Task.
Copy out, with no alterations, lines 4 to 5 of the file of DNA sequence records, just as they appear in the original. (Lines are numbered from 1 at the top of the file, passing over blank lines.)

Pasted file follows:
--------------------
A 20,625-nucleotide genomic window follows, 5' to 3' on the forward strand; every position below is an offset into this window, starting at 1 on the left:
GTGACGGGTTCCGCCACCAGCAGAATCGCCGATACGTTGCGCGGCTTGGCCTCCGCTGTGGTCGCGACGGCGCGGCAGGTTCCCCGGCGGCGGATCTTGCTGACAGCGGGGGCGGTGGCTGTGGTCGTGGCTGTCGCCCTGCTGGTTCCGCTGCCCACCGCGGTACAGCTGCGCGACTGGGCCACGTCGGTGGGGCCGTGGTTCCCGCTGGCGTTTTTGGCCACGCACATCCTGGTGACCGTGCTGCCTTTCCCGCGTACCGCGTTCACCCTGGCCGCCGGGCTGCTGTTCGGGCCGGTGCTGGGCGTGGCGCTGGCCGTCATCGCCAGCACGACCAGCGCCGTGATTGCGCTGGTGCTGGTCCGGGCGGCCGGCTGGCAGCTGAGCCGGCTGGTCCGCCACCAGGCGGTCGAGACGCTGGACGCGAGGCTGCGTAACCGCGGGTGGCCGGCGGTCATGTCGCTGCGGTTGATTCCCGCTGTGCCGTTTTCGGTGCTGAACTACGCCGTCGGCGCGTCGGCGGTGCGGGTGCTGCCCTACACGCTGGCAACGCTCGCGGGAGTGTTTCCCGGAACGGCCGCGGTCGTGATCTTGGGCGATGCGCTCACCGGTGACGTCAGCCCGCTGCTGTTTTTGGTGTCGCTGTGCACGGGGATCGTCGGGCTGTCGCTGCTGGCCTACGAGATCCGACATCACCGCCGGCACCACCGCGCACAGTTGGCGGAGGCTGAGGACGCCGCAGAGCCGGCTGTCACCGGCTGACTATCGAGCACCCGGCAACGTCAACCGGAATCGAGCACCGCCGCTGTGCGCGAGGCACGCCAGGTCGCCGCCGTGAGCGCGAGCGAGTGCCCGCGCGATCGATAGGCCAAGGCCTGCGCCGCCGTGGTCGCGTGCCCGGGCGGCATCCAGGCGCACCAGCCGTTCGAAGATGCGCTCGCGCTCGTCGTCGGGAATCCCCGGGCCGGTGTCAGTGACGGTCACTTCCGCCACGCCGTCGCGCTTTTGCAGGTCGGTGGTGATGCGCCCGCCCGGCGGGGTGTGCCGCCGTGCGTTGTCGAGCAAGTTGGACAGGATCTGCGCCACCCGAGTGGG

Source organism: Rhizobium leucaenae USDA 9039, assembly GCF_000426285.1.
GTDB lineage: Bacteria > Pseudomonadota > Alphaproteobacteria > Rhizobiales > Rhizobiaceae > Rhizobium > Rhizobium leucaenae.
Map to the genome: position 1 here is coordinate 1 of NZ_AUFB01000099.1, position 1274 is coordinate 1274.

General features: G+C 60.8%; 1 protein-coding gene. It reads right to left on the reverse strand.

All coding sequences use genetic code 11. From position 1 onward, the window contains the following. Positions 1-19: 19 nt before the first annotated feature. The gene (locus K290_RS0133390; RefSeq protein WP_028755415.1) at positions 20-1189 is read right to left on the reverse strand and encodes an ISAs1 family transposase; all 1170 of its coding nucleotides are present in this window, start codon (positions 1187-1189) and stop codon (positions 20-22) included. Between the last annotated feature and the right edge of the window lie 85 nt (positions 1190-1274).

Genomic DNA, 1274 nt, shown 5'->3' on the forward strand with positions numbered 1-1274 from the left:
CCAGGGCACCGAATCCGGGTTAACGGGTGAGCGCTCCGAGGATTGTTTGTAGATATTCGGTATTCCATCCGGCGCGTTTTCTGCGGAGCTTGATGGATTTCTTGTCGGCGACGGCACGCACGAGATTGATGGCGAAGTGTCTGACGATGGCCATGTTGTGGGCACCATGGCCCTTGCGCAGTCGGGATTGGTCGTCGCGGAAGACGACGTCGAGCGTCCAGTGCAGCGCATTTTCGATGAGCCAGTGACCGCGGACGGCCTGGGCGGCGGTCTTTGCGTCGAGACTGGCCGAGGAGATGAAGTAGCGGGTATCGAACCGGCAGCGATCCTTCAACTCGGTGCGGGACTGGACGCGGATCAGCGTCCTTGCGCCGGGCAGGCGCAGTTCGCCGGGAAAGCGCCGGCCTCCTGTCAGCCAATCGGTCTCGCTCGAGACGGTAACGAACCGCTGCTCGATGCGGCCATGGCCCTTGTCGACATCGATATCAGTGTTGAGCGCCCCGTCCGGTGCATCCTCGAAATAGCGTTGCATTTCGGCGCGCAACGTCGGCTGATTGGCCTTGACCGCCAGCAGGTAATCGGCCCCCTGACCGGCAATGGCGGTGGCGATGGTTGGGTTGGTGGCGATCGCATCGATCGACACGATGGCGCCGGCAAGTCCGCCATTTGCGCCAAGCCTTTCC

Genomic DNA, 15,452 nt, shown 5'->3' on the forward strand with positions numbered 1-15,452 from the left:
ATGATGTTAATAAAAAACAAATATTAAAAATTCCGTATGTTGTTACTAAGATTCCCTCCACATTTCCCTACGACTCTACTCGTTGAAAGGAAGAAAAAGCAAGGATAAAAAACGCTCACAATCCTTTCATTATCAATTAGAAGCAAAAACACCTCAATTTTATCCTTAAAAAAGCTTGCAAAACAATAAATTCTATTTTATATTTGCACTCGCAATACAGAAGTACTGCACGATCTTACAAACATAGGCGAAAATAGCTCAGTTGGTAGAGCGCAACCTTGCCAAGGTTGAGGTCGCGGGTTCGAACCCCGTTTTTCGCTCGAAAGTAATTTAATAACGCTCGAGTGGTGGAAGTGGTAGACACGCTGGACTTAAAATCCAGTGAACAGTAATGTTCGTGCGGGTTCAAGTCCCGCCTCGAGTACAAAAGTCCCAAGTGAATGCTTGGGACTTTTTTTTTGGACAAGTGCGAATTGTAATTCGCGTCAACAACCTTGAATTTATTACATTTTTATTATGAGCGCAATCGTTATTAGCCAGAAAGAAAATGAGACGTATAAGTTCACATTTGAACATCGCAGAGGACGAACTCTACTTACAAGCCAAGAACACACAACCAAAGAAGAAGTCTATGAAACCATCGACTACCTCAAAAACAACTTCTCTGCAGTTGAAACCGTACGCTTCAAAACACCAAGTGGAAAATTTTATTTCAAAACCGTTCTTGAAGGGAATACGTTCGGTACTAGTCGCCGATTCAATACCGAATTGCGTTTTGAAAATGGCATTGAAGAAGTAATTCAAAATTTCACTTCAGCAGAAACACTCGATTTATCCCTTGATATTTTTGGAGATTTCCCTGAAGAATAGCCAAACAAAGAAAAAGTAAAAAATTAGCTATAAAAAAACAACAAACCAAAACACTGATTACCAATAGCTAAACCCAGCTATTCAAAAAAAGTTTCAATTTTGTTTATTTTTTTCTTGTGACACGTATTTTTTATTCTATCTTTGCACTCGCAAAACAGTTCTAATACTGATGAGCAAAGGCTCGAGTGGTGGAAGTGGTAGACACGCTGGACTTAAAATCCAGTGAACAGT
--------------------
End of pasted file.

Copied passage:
GTDB lineage: Bacteria > Pseudomonadota > Alphaproteobacteria > Rhizobiales > Rhizobiaceae > Rhizobium > Rhizobium leucaenae.
Map to the genome: position 1 here is coordinate 1 of NZ_AUFB01000099.1, position 1274 is coordinate 1274.